There are obviously times when you have to make a phone call or be on a conference call where you really can’t afford to have a kid come barging in. Let your family know when these times are each day, and even put it on a shared family calendar or on your office door if necessary. If your family knows the schedule ahead of time, you can likely get ahead of the interruptions. Don’t expect your family to know your schedule if you don't communicate it to them. 

Bonus tip: It's 2020, and there are an increasing number of people who work from home part or full-time. During more extreme conditions like a pandemic, the majority of people in your meetings may be working from home. Let’s stop kidding ourselves that there will never be a time where a kid is heard crying or yelling in the background.

Preface your meeting with, “Just a heads-up, I am working from home today and my family knows I am in a meeting, but you know how kids are. I want to apologize in advance if there are any interruptions during this meeting.”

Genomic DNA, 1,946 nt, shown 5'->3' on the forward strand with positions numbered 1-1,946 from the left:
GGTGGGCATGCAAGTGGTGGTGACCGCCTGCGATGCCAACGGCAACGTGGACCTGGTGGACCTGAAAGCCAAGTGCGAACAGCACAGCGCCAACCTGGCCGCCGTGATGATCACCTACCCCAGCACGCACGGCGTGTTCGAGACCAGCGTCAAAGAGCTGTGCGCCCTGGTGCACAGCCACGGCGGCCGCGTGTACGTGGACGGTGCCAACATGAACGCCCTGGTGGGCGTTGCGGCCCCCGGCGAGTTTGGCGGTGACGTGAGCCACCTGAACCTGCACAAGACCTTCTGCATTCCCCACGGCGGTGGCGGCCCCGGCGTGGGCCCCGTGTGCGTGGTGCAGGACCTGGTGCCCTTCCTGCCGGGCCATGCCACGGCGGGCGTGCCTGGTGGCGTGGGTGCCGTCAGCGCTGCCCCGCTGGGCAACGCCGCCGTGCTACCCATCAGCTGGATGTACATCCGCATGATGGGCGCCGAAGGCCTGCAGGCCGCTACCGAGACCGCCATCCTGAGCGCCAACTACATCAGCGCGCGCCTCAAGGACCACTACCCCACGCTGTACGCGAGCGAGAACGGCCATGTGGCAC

Most people will understand this, and obviously you want to try to get away from the noise rather than hosting your meeting from the kitchen table during breakfast, but if something happens it happens. Excuse yourself from your meeting temporarily, deal with the situation kindly, and move on with your meeting.

Ending your day

One of the hardest parts of working from home or remotely is checking out mentally from work and getting back into being a parent, spouse, or roommate. You no longer have a commute to prepare yourself to come back into home life, so it's important to create a routine before walking back into your living room. 

There is nothing worse than having a parent present physically, but absent mentally. If this context switch is challenging for you then when you are done for the day, log off and spend a little time doing something that is not work-related. Maybe it's reading a book, listening to a podcast, or just breathing deeply and closing your eyes for a couple of minutes. My personal favorite is to think of all the things about my family that I am grateful for. That way, when I enter the room I am ready to love on my family and leave work behind.

In closing: working remotely with a family at home can be tough, but it's one of the greatest opportunities that we have as parents. It can be a wonderful experience or a terrible one; the choice is yours each day. Some days are going to be better than others and that's okay. Enjoy the extra time with your family and the significantly shorter commute to work!